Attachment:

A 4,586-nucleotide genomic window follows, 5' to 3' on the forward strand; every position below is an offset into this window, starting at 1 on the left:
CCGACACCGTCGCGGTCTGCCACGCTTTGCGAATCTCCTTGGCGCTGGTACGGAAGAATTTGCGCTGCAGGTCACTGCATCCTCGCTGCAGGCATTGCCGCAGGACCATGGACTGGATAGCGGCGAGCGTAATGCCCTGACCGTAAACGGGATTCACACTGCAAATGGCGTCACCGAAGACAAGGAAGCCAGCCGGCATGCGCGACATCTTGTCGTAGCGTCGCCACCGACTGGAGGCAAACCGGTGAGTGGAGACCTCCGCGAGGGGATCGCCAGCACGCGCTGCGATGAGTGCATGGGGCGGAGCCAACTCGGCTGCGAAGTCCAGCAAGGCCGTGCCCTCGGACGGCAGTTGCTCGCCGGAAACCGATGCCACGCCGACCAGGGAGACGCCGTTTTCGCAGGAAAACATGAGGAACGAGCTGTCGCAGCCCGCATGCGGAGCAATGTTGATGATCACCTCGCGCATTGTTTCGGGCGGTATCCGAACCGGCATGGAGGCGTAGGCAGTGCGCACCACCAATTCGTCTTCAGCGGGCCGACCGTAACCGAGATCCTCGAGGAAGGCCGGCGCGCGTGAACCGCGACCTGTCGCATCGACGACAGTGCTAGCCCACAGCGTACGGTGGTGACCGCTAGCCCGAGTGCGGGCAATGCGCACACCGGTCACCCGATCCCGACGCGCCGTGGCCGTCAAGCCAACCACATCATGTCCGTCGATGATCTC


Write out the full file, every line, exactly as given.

A 4,586-nucleotide genomic window follows, 5' to 3' on the forward strand; every position below is an offset into this window, starting at 1 on the left:
CCGACACCGTCGCGGTCTGCCACGCTTTGCGAATCTCCTTGGCGCTGGTACGGAAGAATTTGCGCTGCAGGTCACTGCATCCTCGCTGCAGGCATTGCCGCAGGACCATGGACTGGATAGCGGCGAGCGTAATGCCCTGACCGTAAACGGGATTCACACTGCAAATGGCGTCACCGAAGACAAGGAAGCCAGCCGGCATGCGCGACATCTTGTCGTAGCGTCGCCACCGACTGGAGGCAAACCGGTGAGTGGAGACCTCCGCGAGGGGATCGCCAGCACGCGCTGCGATGAGTGCATGGGGCGGAGCCAACTCGGCTGCGAAGTCCAGCAAGGCCGTGCCCTCGGACGGCAGTTGCTCGCCGGAAACCGATGCCACGCCGACCAGGGAGACGCCGTTTTCGCAGGAAAACATGAGGAACGAGCTGTCGCAGCCCGCATGCGGAGCAATGTTGATGATCACCTCGCGCATTGTTTCGGGCGGTATCCGAACCGGCATGGAGGCGTAGGCAGTGCGCACCACCAATTCGTCTTCAGCGGGCCGACCGTAACCGAGATCCTCGAGGAAGGCCGGCGCGCGTGAACCGCGACCTGTCGCATCGACGACAGTGCTAGCCCACAGCGTACGGTGGTGACCGCTAGCCCGAGTGCGGGCAATGCGCACACCGGTCACCCGATCCCGACGCGCCGTGGCCGTCAAGCCAACCACATCATGTCCGTCGATGATCTC